Last Traces of World War Prejudice Die as Deutscher Verein Reorganizes--Recall Club's Pre-Volstead Glory
In the days when Cambridge was a dry city, long before the Prohibition Amendment, the club room of the Deutscher Verein in Grays Hall was the only place where beer was kept on tap, and one of the few places where refreshments were served with any sort of luxury. The distinguished personnel of the club was well known, and such prominent undergraduates as R. Norris Williams end'16, the tennis player, served as president.
Those years saw the annual baseball games between the Cercle Francais and the Deutscher Verein carried on with as much equanimity and friendship as is found in the CRIMSON Lampoon games of today; but the war came, and the German Club automatically ceased to exist.
Since peace was declared there have been several attempts to arouse interest in the organization, but without success until this year.
At a recent meeting at the Union, interested students gathered to discuss the prospects for reorganization. Professor J. A. Walz spoke on the illustrious past of the club and offered to lend assistance in any way.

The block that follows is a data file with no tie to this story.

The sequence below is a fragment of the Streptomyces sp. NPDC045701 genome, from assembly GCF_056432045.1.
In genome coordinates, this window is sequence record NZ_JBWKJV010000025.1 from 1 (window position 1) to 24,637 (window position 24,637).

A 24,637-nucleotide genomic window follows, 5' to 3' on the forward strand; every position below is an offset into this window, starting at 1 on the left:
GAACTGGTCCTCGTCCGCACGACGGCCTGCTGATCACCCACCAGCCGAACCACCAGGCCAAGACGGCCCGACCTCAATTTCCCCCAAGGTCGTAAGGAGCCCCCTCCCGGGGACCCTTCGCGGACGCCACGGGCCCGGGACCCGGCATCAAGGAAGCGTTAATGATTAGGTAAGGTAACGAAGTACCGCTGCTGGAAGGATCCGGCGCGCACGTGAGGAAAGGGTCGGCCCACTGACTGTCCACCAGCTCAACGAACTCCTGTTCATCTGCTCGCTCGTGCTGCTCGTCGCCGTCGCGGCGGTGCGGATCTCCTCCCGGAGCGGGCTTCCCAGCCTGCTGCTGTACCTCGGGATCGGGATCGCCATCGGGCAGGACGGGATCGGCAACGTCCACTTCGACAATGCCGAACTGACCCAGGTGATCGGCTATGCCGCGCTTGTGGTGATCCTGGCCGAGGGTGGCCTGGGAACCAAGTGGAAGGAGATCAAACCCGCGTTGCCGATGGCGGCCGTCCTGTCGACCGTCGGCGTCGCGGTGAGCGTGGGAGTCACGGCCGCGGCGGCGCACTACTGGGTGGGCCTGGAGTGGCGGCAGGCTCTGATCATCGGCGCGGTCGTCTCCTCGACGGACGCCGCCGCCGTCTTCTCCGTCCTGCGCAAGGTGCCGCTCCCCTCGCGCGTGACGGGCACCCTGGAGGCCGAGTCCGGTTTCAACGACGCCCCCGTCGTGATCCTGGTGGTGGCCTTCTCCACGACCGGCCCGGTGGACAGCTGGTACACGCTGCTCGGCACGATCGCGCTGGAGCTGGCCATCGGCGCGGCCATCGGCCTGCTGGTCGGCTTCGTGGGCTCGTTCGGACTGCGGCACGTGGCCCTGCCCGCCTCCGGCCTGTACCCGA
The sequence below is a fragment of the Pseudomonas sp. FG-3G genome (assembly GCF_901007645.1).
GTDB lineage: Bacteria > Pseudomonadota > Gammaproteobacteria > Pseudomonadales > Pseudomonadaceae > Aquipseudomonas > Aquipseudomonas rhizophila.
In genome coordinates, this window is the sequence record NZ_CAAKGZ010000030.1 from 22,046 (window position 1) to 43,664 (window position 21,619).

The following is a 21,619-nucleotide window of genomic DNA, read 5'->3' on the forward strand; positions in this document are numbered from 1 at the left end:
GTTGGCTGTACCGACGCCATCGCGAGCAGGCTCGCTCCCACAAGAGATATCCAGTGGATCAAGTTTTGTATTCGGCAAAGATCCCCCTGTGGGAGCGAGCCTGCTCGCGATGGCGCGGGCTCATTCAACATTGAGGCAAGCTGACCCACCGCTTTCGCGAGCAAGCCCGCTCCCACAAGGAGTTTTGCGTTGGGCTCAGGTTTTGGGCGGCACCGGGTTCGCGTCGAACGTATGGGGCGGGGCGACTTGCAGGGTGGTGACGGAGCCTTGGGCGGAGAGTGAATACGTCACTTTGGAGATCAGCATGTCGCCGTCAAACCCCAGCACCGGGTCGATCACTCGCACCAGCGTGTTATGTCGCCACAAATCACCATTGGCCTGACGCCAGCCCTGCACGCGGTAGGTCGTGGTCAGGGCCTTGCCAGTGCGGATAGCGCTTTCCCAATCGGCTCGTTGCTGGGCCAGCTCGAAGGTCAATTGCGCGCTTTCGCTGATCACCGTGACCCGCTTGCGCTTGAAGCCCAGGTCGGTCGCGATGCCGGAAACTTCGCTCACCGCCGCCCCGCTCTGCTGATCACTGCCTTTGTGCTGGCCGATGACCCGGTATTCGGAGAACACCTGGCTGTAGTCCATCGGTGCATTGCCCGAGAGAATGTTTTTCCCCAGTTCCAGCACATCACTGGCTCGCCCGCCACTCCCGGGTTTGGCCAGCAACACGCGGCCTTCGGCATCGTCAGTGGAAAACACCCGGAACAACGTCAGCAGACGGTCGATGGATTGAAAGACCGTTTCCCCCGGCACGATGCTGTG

It was decided that the purpose on the Club should be "to keep up an interest in contemporary. German literature," and that members of the German Department should be invited to give readings at the discussion meetings of the Club. A suggestion that activities in dramatics should be resumed was enthusiastically carried.
The old constitution of the Verein is now being redrawn by a committee appointed at the meeting, and nominations for officers are under consideration.
In this step is seen the removal of another support from the old stand of World War prejudices.